Alan Watts for the masses

I asked Mark how this recent outreach of encouraging people to re-mix his father’s material came about.

Mark Watts:

“It came out of the Southpark project, ‘Alan Watt’s Theater ‘ originally and the enjoyment of authentic responses to my father’s works that have been appearing on YouTube and elsewhere. I’m not talking about someone posting a picture or two over our audio, but about the sincere dialogs that result when one takes his ideas in and they resonate and something fresh comes out.”

South Park’s Trey Parker

“Trey Parker, one of the creators of South Park, was raised in Colorado, where his father attempted to teach him Buddhism. Now, years later, Parker and his animation pal Matt Stone have brought to life the teachings of Alan Watts, the comparative religion expert and philosopher. Under the FurryCarlos Productions banner, the two tapped two animators from
South Park Studios
, Chris Brion and Todd Benson to keyframe three of Watts’ recordings…” (quoted from source).

More Questions for Mark:

1. What are the copyright restrictions on the use of the material? (Creative Commons; Attribution-NonCommercial-ShareAlike License?) Do people need permission to re-mix, mashup, etc.and should people contact you?

‘We are posting clips on the site with the intention that they be available for non-commercial creative use. All we ask is that you let us see what you’ve done, and let us post the end product on the org site as well if we like it.’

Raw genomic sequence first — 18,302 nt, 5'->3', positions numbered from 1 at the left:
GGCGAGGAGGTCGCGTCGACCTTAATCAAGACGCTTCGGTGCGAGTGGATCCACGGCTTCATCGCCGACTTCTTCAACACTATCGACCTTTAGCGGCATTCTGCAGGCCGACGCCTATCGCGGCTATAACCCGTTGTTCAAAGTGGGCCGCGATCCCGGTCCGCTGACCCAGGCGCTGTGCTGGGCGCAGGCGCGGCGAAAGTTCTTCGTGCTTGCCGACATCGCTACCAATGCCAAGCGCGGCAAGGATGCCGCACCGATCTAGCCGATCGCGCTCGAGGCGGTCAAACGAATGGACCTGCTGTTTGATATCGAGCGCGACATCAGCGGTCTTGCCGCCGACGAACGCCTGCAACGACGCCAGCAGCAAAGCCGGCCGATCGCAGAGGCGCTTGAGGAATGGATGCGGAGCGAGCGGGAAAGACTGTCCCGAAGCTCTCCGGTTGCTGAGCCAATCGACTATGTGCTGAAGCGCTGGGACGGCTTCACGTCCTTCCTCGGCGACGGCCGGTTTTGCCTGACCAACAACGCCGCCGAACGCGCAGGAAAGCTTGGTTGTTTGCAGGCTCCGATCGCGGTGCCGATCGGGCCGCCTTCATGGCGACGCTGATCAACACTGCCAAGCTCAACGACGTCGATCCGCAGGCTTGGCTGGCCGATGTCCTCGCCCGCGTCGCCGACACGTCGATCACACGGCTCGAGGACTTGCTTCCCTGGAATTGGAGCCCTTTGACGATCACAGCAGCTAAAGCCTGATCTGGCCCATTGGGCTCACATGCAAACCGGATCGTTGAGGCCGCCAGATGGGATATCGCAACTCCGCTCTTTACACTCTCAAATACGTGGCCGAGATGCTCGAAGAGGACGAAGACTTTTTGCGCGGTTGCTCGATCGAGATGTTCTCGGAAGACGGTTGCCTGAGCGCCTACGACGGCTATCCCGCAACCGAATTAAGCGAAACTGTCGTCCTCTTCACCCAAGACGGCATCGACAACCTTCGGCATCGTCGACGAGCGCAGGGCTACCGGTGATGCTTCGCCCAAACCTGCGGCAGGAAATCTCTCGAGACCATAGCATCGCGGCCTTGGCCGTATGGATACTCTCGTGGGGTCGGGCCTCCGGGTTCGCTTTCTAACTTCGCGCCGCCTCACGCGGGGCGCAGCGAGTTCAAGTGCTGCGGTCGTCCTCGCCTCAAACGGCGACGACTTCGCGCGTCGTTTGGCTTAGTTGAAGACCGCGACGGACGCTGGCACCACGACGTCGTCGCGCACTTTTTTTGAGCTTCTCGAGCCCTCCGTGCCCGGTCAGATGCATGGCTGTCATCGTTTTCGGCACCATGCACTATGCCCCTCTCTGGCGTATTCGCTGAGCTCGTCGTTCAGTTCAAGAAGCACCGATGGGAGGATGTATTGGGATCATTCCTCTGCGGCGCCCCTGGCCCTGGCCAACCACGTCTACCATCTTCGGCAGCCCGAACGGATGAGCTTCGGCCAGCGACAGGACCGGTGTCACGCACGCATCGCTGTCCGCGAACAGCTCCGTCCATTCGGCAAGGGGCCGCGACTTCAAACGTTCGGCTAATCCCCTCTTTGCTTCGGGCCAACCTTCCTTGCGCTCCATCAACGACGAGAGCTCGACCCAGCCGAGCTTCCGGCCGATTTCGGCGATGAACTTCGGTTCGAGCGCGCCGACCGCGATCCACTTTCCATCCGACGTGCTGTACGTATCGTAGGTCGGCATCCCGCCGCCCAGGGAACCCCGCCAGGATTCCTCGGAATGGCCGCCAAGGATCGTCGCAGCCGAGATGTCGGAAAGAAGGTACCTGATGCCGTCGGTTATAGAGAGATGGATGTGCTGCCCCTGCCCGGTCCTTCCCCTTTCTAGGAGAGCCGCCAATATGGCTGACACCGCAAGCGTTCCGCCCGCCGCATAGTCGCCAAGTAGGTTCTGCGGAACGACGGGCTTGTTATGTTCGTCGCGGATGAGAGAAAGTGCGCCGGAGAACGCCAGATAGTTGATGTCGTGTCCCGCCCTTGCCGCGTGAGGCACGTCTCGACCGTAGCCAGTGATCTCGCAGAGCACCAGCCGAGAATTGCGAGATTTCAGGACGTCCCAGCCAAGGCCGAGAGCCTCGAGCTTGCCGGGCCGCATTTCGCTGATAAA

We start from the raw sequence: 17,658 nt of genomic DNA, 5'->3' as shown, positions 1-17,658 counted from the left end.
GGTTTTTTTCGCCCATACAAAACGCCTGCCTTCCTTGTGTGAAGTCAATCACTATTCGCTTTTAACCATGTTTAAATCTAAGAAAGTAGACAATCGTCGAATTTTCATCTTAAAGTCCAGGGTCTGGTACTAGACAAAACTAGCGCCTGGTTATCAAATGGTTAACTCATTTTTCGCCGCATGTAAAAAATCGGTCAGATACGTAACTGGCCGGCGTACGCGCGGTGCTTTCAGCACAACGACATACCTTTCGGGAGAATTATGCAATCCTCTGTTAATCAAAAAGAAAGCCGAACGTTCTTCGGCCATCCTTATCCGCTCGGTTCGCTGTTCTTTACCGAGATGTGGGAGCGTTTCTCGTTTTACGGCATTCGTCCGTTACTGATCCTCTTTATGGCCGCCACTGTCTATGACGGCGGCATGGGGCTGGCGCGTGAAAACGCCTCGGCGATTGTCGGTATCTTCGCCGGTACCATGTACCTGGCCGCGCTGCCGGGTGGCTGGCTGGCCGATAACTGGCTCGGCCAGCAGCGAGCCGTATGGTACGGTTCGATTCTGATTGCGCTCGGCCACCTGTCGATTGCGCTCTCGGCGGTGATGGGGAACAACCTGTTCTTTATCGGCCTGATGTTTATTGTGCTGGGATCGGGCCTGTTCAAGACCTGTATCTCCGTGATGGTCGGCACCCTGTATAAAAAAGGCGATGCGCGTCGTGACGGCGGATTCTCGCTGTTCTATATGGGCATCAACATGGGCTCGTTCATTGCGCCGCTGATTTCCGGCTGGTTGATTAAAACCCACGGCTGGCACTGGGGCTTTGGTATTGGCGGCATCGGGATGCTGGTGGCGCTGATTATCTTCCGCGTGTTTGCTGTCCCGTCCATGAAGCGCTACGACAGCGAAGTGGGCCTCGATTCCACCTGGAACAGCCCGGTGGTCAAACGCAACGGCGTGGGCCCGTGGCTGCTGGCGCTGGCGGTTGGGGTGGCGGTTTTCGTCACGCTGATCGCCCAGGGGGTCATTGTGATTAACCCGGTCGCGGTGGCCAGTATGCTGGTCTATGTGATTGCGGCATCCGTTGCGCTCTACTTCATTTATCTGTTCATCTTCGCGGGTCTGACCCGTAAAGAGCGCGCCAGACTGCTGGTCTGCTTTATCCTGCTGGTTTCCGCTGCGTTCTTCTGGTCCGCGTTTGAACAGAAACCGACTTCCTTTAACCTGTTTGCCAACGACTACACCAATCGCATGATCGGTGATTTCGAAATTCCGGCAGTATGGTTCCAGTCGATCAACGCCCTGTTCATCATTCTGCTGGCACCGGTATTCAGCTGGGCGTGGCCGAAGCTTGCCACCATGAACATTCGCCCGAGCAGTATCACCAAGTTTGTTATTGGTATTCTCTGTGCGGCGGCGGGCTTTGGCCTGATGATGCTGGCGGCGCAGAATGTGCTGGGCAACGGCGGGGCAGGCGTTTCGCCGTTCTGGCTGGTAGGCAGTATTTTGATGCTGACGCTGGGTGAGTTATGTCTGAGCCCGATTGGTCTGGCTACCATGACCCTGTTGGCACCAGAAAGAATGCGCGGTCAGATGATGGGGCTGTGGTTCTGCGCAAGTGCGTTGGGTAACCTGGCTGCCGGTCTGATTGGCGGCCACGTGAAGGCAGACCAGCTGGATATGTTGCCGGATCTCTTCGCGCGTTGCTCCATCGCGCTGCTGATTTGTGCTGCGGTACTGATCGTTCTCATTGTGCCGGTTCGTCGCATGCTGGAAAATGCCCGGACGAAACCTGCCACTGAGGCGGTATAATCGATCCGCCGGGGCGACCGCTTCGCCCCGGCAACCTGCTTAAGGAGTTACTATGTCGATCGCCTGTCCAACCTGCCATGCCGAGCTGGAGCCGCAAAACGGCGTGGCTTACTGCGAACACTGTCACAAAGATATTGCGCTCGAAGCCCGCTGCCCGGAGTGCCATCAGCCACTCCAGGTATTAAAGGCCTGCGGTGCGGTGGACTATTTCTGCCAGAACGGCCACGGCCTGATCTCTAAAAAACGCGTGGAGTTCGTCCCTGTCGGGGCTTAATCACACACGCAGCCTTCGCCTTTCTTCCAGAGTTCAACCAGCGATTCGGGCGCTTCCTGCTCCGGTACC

‘If you have a commercial project, idea, or want to use something else specific, just get in touch. We’re ready to make things happen. The material is still copyright protected, so we aren’t too happy when people just grab things and post them as we’re trying to keep the energy focused around our sites to create a sustaining community for these works.’

2. Why YouTube? It seems to be very ‘low-key’ — are you promoting the fact that your father’s video programs are available for free on the Internet? (It was a pleasant surprise to me)

‘Yes, we list our favorite YouTube posts in the Public Video section under Multimedia on the site. We will ask YouTube to take down unauthorized postings of audio and video that have no creative components.’

Note: Mark himself runs a YouTube channel
and has so far posted the very rare and insightful “Conversation with Myself” (complete in 4 parts).

Alan Watts: A Conversation with Myself – Part 1

3. How did you get involved with GPGDS / Reflected Flicks
? Who else are you collaborating with… Trey Parker? Any comment about his work?